The Union Bay Platinum Prospect, SE Alaska, a Hydrothermal PGE Deposit

CIM Montreal 2003
Rainer J Newberry,
Abstract The Union Bay Platinum Prospect, SE Alaska, a Hydrothermal PGE Deposit Christopher J. Van Treeck and Rainer J. Newberry
Department of Geology and Geophysics, The University of Alaska Fairbanks, ftcjv@uaf.edu PGMs in Alaskan-type Complexes (ACs) are supposed to occur within chromiterich dunites of magmatic origin. At the Union Bay AC, PGEs occur with magnetite (not chromite) in pyroxene-rich rocks, deposited at temperatures of ~700 to <400oC. PGEbearing magnetite occurs in veins and irregular pods that cut across ultramafic rock layering and commonly parallel through-going ferric diopside veins. The latter are compositionally distinct from magmatic clinopyroxene, contain primary fluid inclusions, and apparently represent early stage hydrothermal alteration.
Earliest hydrothermal magnetite occurs as direct replacements of clinopyroxene and yields ilmenite-magnetite temperatures of ~575-700oC. Magnetite with lower ilmenite-magnetite temperatures (~575-475oC) replaces clinopyroxene with a hornblende alteration rim. PGMs identified in this magnetite include Pt3Fe, OsS2, RhAsS, Os-Ir, Ir-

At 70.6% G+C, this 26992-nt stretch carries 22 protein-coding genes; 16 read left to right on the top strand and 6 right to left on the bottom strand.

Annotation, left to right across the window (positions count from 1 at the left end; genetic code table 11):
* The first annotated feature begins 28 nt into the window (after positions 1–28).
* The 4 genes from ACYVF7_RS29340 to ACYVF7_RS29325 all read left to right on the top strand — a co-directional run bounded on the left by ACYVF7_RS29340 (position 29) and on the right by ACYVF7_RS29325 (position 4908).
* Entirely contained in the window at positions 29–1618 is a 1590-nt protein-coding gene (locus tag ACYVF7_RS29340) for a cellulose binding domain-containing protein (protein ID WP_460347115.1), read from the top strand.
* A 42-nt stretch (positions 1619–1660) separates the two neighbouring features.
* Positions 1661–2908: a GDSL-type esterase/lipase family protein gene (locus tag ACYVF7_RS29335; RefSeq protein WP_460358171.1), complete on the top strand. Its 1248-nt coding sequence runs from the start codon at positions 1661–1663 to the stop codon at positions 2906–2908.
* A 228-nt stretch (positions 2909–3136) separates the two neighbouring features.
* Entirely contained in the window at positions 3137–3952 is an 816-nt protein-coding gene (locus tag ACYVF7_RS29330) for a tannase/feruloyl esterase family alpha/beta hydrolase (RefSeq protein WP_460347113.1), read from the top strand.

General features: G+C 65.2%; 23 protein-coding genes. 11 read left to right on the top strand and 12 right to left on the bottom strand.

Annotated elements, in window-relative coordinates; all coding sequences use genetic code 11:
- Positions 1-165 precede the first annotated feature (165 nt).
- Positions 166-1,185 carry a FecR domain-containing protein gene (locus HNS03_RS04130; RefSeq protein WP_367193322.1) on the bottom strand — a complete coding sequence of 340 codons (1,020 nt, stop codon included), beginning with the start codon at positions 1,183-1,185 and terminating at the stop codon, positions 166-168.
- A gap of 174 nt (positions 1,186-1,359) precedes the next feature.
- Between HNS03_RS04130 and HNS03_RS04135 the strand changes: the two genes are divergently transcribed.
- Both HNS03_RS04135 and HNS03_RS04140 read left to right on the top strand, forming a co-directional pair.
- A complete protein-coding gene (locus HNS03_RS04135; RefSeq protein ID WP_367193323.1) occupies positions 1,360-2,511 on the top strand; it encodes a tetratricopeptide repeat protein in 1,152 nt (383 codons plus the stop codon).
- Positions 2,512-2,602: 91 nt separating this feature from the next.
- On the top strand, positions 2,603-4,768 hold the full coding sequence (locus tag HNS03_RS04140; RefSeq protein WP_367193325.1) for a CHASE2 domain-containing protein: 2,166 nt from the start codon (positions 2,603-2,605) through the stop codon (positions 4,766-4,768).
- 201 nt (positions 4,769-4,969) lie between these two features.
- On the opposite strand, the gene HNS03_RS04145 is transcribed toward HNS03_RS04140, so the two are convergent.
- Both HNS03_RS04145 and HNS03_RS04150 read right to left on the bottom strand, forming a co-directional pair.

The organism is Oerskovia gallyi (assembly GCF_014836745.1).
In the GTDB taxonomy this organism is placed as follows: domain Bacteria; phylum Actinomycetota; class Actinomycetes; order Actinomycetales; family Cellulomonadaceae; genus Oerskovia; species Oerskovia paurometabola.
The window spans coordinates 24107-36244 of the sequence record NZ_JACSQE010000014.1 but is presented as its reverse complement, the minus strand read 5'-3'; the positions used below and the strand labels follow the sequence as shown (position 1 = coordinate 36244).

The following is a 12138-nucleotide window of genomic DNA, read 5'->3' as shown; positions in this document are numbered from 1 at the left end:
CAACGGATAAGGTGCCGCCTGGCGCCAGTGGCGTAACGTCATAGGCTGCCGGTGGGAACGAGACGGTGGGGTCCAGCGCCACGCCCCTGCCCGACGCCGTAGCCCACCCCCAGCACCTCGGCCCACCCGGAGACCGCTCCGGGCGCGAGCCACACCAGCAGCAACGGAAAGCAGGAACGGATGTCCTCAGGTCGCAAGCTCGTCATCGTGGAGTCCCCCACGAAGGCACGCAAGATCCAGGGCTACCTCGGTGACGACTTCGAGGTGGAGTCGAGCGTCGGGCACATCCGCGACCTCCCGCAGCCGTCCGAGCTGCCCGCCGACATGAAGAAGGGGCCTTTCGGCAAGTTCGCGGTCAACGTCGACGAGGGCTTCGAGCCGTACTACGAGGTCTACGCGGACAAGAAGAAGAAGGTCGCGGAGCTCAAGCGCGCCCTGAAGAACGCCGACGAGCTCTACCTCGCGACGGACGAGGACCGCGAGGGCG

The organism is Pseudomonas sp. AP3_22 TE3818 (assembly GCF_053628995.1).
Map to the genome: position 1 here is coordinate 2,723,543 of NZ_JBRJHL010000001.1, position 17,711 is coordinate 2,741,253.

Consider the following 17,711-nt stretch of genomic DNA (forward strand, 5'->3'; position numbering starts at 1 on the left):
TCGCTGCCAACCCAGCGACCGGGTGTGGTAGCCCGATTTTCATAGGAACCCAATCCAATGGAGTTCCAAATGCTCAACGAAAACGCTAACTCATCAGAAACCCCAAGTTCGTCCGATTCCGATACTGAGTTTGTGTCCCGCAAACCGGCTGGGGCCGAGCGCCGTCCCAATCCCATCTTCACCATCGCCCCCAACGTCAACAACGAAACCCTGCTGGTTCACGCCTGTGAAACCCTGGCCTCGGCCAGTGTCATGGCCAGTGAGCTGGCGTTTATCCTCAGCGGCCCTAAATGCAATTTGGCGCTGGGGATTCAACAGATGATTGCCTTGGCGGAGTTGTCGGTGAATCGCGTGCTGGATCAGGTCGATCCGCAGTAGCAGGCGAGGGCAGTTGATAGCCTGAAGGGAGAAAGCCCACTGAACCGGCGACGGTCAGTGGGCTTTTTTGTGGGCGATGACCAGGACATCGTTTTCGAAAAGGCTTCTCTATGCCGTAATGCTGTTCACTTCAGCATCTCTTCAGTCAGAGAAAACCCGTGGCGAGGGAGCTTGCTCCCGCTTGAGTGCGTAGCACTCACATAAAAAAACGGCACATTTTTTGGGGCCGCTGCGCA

Pt, Rh-Fe, PtSb, and PtIrS. Latest PGE-bearing magnetite yields magnetite-ilmenite temperatures of < 475o, and is rimmed by interlayered chlorite and serpentine. Elemental correlations with Pt at Union Bay are erratic, in keeping with the variable forms of Pt-Pd
deposited at different temperatures and in different host rocks. Pt and Pd themselves are variably correlated; high and low Pt/Pd zones are present.
Highest-temperature magnetite at Union Bay displays extensive ilmenite and spinel exsolution; that deposited at lower temperatures is nearly pure Fe3O4. Hydrothermal phologopite and hornblende contain significant Cl-; the latter is richer in Na and Fe3+, and poorer in Fe2+ than magmatic hornblende. A likely scenario for ore deposition at Union Bay involves a quartzundersaturated fluid with moderately high Cl-, moderate pH, and fO2 slightly below magnetite-hematite. Fluid reaction with olivine and clinopyroxene rich rocks produces a reaction envelope of amphibole and (or) chlorite, depending on temperature. Reaction with silicates causes an increase in solution pH, which causes both magnetite and PGE deposition from chloride complexes. The fluid origins are unknown, but absence of
quartz suggests derivation from a mafic-ultramafic source.
Keywords: Ultramafic, PGE, Alaskan-Type
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